The MALT Annual Colloquium on Language Teaching seeks to create a community of area language teachers & learners, promote interdisciplinary collaboration, and encourage research in the field of Language Education.
The event, which takes place on Saturday, Feb. 17, is free and open to the public.
This year's event will feature presentations from area researchers and practicioners; a keynote address from John Levis, professor of applied linguistics at Iowa State University, on the topic of pronunciation teachings and techniques for those learning English as a second language; and a roundtable discussion on how to educate parents about the process of learning a new language.
The MALT Colloquium is currently seeking proposals for presentations on the following topics:
- language teaching/learning strategies
- language learning styles
- pedagogical innovations in language teaching, assessment & evaluation
- language & culture
- teaching literature and/or civilization
- language & technology
- second/foreign language acquisition,
- literacy, applied linguistics, and sociolinguistics
Proposals from teachers at all levels of instruction and of all world languages and ESL/EFL are welcome; however, first priority will be given to proposals that are accessible to teachers of all languages and levels. Graduate students are also strongly encouraged to participate by submitting a proposal.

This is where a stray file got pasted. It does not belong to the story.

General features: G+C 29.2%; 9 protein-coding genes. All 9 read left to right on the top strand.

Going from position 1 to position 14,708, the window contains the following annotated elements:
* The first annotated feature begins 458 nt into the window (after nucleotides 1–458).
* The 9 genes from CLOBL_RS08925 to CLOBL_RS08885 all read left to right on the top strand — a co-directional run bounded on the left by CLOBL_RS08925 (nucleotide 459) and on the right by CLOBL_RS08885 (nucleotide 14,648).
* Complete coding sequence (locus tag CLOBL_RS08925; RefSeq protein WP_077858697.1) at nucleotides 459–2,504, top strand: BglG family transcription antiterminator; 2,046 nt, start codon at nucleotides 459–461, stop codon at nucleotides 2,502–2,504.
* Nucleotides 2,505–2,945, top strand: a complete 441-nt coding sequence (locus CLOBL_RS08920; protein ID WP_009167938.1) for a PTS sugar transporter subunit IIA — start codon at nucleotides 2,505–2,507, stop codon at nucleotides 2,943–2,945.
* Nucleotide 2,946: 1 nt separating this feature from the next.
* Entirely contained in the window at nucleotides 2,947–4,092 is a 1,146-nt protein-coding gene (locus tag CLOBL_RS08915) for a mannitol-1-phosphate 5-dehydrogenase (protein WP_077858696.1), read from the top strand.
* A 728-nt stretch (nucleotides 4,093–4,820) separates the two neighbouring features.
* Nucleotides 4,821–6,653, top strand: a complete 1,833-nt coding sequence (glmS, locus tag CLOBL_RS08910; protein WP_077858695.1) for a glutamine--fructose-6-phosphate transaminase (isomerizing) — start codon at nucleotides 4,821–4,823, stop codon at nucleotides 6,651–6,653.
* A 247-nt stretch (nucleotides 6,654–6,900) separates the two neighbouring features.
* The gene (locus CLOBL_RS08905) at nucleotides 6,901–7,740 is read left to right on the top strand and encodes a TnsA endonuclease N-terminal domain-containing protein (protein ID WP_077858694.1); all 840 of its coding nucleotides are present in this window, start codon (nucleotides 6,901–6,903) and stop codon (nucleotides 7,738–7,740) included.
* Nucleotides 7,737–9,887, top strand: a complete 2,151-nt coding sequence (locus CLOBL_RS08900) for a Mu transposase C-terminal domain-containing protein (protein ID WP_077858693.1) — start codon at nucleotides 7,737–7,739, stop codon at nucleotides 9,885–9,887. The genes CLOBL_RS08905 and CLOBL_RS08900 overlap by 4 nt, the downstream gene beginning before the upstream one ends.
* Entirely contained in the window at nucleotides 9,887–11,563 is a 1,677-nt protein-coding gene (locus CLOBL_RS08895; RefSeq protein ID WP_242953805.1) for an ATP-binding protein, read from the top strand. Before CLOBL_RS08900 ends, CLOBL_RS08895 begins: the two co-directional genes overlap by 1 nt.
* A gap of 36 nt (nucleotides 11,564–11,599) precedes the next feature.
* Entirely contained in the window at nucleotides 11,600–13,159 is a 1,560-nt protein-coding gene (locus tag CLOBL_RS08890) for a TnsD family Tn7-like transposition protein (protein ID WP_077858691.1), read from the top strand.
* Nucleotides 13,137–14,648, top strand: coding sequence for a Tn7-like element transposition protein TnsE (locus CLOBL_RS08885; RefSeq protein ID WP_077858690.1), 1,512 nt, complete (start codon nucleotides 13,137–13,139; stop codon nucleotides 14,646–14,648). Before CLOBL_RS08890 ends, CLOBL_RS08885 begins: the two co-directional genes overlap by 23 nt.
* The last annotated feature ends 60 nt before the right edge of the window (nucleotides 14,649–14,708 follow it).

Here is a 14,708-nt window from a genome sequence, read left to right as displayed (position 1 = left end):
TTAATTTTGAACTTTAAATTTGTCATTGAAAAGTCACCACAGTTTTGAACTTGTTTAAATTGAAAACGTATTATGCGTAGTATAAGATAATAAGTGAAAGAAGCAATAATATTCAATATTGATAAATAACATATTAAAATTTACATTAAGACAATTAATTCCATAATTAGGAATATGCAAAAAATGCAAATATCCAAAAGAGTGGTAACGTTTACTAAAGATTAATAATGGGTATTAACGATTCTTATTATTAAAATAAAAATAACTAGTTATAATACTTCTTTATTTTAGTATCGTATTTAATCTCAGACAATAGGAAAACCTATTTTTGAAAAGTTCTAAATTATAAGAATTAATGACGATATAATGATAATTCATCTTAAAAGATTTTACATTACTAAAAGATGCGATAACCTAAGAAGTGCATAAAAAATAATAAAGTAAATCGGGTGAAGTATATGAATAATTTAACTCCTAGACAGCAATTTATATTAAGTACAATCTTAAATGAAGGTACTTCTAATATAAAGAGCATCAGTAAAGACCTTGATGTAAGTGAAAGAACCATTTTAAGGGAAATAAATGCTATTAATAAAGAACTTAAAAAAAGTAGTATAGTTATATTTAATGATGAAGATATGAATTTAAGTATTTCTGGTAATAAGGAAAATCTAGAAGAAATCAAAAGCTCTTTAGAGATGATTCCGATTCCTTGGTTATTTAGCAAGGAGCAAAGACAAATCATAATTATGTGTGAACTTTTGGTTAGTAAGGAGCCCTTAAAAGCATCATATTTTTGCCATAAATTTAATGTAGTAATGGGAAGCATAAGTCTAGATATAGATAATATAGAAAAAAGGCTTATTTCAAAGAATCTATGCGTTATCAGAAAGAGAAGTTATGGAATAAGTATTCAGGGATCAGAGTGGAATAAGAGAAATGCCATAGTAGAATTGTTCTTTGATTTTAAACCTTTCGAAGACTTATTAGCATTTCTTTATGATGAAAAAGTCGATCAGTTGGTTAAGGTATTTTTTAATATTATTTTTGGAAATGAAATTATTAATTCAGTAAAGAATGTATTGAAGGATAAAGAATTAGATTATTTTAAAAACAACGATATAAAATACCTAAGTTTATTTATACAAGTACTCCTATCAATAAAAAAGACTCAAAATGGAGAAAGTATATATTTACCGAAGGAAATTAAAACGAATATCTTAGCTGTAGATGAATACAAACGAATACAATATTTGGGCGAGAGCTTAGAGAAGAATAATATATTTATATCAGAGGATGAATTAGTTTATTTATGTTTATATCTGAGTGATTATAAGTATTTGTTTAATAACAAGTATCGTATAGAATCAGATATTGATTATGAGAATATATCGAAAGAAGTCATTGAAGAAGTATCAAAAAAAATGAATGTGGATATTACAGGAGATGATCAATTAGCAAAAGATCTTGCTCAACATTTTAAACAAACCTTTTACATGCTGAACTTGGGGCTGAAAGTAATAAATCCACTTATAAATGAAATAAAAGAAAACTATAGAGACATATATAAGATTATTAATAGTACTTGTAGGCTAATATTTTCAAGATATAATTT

Submissions can come in the form of one of the following four tracks:
A- How to do: 15-minute presentations complemented by an interactive component (15-20 minutes) showcasing activities, an organized discussion, a pedagogical game, etc. The specific goal of this track is to introduce pedagogical innovations and open up the floor to conversations among fellow teachers.
B- Do’s and Don’ts from your Toolbox: low-key, dialogue-friendly 10- minute presentations in which you will share at least 2 successful ideas and 1 unsuccessful pedagogical attempt you have tried in class. The specific goal of this track is to share experiences and encourage exchanges among peers.
C- Expanding resources: 20-minute presentations in which new research, information, or other type of theoretical or applied contribution is articulated or explained. Links between the research and classroom application appreciated. The specific goal of this track is to familiarize the audience with current and relevant research and theories, and their potential classroom use.
D- MALT Student Poster Presentation: open to students in the MALT program only; digital or physical posters are accepted. The specific goal of this track is to allow MALT students to share their classroom projects with a larger audience.
The deadline for all submissions is Friday, Jan. 12.
To submit a proposal, email Claudia Garcia at email@example.com. Include a title sheet with your selected track, a 250-300 word abstract and a 50-word summary to be used in the conference program.
Abstracts will be submitted for a blind review process and therefore should not include any identifying information. Contact information, including name, email, phone number and school affiliation should only be included in your email, not in the submission itself.
After submitting your proposal you will receive a confirmation email that your proposal was received.
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